Pole dancing exercise moves typically include climbing, hanging, spinning, swinging, and striking sexy poses on or around the pole. Working with a pole tones the upper body,legs, and core, it can add variety to yourplatonic workout, while providing body support at the same time .
How to Choose a Pole
There are different kinds of pole available. A permanent pole is one which screws into the ceiling. The second choice is a removable pole which is semi-permanent and is connected to the ceiling by tension. And thirdly, there is the podium pole which does not fit from the floor to the ceiling, but is usually attached to a base.
Another great thing about pole dancing is that it helps so many women reconnect with their sexy side. Women are born to be feminine and sexy, yet so many ladies lose this quality when they become wives and mothers.
As a form of aerobic exercise, pole dancing can burn up to 250 calories per hour. It also increases flexibility, improves body awareness and posture, builds confidence, and strengthens muscles
Benefits of Pole Dancing
Fitness benefits are:
- Burns lots of calories
- Provides a Cardio workout
- Tone your abs
- Improves your arms and shoulder definition
- Tones down legs
- Makes you more flexible
- Teaches you to Dance
- Builds confidence and self- esteem
- You will be the envy of everyone
- Its fun.
- Making friends with the pole: Hold the pole with your stronger arm. The arm will be straight, and above your head. Walk around the pole. After 2 min, walk faster to build up speed and momentum. Lift up your outside leg. Bend your knee and place your heel on the pole. Grab the pole with your outside hand, and place it below your other hand. Bring the instep of the inside foot to the bottom of the pole. Hold for 3 counts and relax.
- Sitting Pole Up: Sit cross-legged close enough to the pole so that your body is almost touching the pole, then reach your hands above your head and grasp the pole. Engage your core muscles and then slowly lift your body off the floor. Focus on using your core and upper body strength. Your feet will assist in the lift, so you won’t be taking all your body weight on your arms. The foot sole should remain on the floor. Pause at the top of the movement (i.e. the highest you’re able to lift yourself), then lower slowly and with control, all the way to the floor. Change your hands around so the other hand is on top, and repeat the lift. Make sure to tuck your pelvic muscles underneath you, and keep the core muscles engaged! You may start out with only 1 or 2 lifts on each side, but as you get stronger, work up to 6 lifts on each side (12 lifts in total).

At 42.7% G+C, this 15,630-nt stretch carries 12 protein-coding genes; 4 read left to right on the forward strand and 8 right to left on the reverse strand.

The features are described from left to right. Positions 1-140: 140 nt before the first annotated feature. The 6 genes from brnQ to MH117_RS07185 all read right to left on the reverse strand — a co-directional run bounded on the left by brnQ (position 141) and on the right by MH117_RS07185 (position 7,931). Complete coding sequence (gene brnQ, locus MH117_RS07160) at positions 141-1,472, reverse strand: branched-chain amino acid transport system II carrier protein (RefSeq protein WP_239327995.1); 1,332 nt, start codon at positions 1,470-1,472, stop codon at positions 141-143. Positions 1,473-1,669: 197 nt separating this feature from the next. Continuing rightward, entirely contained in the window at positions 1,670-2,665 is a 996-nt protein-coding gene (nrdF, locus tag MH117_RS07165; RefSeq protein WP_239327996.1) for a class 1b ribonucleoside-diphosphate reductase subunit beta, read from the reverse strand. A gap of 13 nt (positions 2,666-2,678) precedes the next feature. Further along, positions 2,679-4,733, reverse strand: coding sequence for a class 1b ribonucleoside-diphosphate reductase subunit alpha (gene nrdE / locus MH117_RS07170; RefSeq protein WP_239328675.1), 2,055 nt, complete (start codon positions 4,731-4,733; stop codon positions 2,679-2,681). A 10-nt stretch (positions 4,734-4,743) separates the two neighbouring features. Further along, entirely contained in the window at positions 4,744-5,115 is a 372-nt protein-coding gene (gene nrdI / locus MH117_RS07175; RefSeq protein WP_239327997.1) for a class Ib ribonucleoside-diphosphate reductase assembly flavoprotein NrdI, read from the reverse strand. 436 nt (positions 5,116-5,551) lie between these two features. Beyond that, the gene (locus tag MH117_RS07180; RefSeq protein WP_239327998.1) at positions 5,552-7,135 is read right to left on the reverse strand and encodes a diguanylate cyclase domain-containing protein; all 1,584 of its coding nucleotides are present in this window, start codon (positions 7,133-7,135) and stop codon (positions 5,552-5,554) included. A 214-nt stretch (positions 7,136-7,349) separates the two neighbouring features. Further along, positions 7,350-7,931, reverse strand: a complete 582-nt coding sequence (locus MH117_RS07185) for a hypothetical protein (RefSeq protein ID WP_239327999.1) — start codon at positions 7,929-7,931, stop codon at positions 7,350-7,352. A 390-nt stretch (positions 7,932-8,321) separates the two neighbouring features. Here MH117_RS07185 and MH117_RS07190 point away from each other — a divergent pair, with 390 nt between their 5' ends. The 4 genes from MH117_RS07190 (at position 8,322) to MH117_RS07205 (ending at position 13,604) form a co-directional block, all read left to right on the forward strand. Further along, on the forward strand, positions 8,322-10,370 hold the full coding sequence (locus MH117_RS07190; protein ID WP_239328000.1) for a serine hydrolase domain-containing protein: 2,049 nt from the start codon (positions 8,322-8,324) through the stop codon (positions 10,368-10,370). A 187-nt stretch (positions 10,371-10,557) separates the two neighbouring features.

- Lunging down: Hold the pole at about waist height. Place one foot forward with the toes almost touching the base of the pole. Lift the otherleg behind you with the knee bent. Engage your core and take your bodyweight back, bending the standing leg, and slowly lowering the back knee towards the floor. Allow your pole arm to stretch out, to keep your upper body away from the pole. You don’t need to take the back knee all the way to the floor if you’re new to lunges. Instead, just focus on control and good form. As you lower into the lunge, keep your body upright, your chest lifted, and your tail bone tucked under. The knee is should remain over the heel, not forward over the toes. Squeeze the butt muscles of the standing leg in order to rise back up again. Work up to 10-12 lunges on each leg.
- Knee Raises: Facing the pole reach high with one hand to grasp the pole above your head in a basic hold (thumb points up the pole). Place the other hand low on the pole in an inverted hold (inside of your elbow points up, and thumb points down the pole). Place your feet wide and lean in towards your pole, weight forward on your toes. Next, engage your core muscles, brace yourself with your arms, and slowly lift your feet off the floor, bringing your knees to hip height. Pause here for a moment, then slowly lower your toes to the floor. Repeat in a slow and controlled manner. Aim for 8-12 reps.
Note: Before starting with pole exercises remove any lotions from your body. Wipe down the pole. Make sure that the pole is secure. Warm up by performing rhythmic stretching movements, which include shoulder rolls and hip circles.
The Content is not intended to be a substitute for professional medical advice, diagnosis, or treatment. Always seek the advice of your physician or other qualified health provider with any questions you may have regarding a medical condition.